When engine output rises beyond a certain threshold per liter of displacement, an oil cooler becomes more important, critical even. There is a lot to the selection and installation of an oil cooler, so to find out more, we caught up with Zac Beals, a technical sales representative with Setrab USA, a Swedish company that specializes in a full range of heat exchangers and radiators for OEM applications, and oil cooling for motorsport. There are right and wrong ways to add an oil-cooling system, based on application and a number of other factors, but there are two key tenets to follow when adding an oil-cooling system: get expert help and don’t skimp on materials.
“Oil is the only thing preventing metal-to-metal contact, and any high-performance engine is designed with its own optimal oil temperature range based on how much work the oil is doing in that system,” Beals said. “The demands on the oil in a high-revving turbocharged four-cylinder are different from the demands on the oil in a naturally-aspirated V-8, and the differences only get more specific from there.
“What we do know for sure is that most generally, temperatures in excess of a normal operating range will break down the ability of the oil to do its traditional lubrication job,” Beals added. “A rule of thumb is that every 20 degrees in excess heat will half the life of the oil. This has a related effect on every internal component the oil touches.”
An oil-cooling system consists of the fittings and hoses to get the oil out of the engine to the cooler itself and back into the engine. It seems pretty simple, right? Not exactly.
Any fluid flow is restricted by the smallest orifice it flows through. The size of the fittings, the length of the lines and bends in the plumbing system can affect oil pressure and flow. The range of common plumbing sizes range from a AN -6 to a -16, with the majority of fittings falling somewhere in between at -8, -10, -12. For an in-depth story on AN fittings, see the Understanding Performance Fittings – Straight and AN Threads vs. Tapered Thread from March 2017 Speed News Article.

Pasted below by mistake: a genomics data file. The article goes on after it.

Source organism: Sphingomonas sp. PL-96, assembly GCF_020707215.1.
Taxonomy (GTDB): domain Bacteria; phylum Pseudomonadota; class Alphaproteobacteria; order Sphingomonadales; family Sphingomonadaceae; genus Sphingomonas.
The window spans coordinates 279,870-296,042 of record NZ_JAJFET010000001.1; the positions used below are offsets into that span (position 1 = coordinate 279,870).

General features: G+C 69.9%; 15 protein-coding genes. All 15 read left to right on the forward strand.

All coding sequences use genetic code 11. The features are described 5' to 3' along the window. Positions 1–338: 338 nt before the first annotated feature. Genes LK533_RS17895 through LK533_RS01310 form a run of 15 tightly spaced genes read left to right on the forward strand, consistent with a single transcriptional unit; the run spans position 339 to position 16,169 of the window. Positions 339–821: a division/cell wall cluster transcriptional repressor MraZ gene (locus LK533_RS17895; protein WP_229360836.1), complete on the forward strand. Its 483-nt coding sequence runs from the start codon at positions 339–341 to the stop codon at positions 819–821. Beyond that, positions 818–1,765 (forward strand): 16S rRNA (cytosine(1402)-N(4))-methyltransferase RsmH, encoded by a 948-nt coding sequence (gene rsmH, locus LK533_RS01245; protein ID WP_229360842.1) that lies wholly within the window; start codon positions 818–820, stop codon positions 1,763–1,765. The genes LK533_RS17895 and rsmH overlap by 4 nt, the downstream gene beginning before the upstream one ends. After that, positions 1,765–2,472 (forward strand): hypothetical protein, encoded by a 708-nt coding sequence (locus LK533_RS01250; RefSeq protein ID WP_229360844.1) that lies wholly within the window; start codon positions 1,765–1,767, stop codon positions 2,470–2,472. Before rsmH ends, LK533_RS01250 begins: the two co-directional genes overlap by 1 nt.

“Finding the ideal plumbing size is a matter of considering the oil flow at the expected RPM in your most demanding situation, considering the distance from the oil source to the oil cooler, how many bends the oil lines might make, whether oil supply is being accessed on the pressure side or return side of an oil system, and can be further determined by the type of oil system, whether wet or dry sump,” Beals said.
There is no one-size-fits all for the plumbing, which also is true for the heat exchanger itself. The efficiency of a heat exchanger is measured in BTUs per hour. What’s really nifty is that any heat relieved by an oil cooler is relatable to some amount of horsepower that is not lost as waste heat in the engine. Beals said the rule of thumb is 1 horsepower equals 2,544 BTU per hour.
To find the right size heat exchanger, the first consideration is power output, then allotted space for mounting it and how the vehicle will be used, and this is where good components are critical. Cheap oil coolers can result in either low oil-pressure drops with poor performance, or adequate performance with extreme pressure drops. Properly designed and planned oil cooling systems can approximate or come close to zero net pressure loss.